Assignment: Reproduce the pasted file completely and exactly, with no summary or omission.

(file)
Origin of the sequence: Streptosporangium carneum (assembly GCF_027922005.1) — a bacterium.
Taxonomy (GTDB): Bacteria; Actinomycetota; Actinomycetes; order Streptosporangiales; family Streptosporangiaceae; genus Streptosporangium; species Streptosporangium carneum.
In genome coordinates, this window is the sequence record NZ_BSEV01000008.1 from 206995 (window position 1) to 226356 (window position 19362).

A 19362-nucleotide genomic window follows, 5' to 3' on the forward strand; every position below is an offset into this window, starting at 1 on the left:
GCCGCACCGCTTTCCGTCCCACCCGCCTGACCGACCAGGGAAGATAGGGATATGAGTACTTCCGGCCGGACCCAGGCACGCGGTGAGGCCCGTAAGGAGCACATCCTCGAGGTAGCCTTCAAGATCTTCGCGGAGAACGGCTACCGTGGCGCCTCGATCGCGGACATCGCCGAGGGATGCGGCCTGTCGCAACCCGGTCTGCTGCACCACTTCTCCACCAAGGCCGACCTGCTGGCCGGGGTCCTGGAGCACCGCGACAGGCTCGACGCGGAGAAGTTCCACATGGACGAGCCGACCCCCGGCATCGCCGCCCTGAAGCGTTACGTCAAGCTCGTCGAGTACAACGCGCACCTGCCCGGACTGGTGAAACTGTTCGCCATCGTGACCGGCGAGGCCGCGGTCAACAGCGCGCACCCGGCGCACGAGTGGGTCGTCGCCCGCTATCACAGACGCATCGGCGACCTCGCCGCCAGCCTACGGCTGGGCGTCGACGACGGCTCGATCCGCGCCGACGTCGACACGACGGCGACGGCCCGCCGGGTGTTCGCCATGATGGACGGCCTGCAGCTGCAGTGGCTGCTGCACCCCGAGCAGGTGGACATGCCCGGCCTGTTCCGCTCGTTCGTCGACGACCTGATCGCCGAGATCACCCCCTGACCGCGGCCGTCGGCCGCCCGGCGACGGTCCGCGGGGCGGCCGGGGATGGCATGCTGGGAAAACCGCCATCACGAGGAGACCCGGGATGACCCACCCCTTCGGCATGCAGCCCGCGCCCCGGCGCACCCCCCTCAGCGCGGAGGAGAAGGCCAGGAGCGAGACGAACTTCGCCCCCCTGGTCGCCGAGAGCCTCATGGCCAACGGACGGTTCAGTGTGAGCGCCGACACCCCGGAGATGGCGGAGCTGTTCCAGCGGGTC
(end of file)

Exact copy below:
Origin of the sequence: Streptosporangium carneum (assembly GCF_027922005.1) — a bacterium.
Taxonomy (GTDB): Bacteria; Actinomycetota; Actinomycetes; order Streptosporangiales; family Streptosporangiaceae; genus Streptosporangium; species Streptosporangium carneum.
In genome coordinates, this window is the sequence record NZ_BSEV01000008.1 from 206995 (window position 1) to 226356 (window position 19362).

A 19362-nucleotide genomic window follows, 5' to 3' on the forward strand; every position below is an offset into this window, starting at 1 on the left:
GCCGCACCGCTTTCCGTCCCACCCGCCTGACCGACCAGGGAAGATAGGGATATGAGTACTTCCGGCCGGACCCAGGCACGCGGTGAGGCCCGTAAGGAGCACATCCTCGAGGTAGCCTTCAAGATCTTCGCGGAGAACGGCTACCGTGGCGCCTCGATCGCGGACATCGCCGAGGGATGCGGCCTGTCGCAACCCGGTCTGCTGCACCACTTCTCCACCAAGGCCGACCTGCTGGCCGGGGTCCTGGAGCACCGCGACAGGCTCGACGCGGAGAAGTTCCACATGGACGAGCCGACCCCCGGCATCGCCGCCCTGAAGCGTTACGTCAAGCTCGTCGAGTACAACGCGCACCTGCCCGGACTGGTGAAACTGTTCGCCATCGTGACCGGCGAGGCCGCGGTCAACAGCGCGCACCCGGCGCACGAGTGGGTCGTCGCCCGCTATCACAGACGCATCGGCGACCTCGCCGCCAGCCTACGGCTGGGCGTCGACGACGGCTCGATCCGCGCCGACGTCGACACGACGGCGACGGCCCGCCGGGTGTTCGCCATGATGGACGGCCTGCAGCTGCAGTGGCTGCTGCACCCCGAGCAGGTGGACATGCCCGGCCTGTTCCGCTCGTTCGTCGACGACCTGATCGCCGAGATCACCCCCTGACCGCGGCCGTCGGCCGCCCGGCGACGGTCCGCGGGGCGGCCGGGGATGGCATGCTGGGAAAACCGCCATCACGAGGAGACCCGGGATGACCCACCCCTTCGGCATGCAGCCCGCGCCCCGGCGCACCCCCCTCAGCGCGGAGGAGAAGGCCAGGAGCGAGACGAACTTCGCCCCCCTGGTCGCCGAGAGCCTCATGGCCAACGGACGGTTCAGTGTGAGCGCCGACACCCCGGAGATGGCGGAGCTGTTCCAGCGGGTC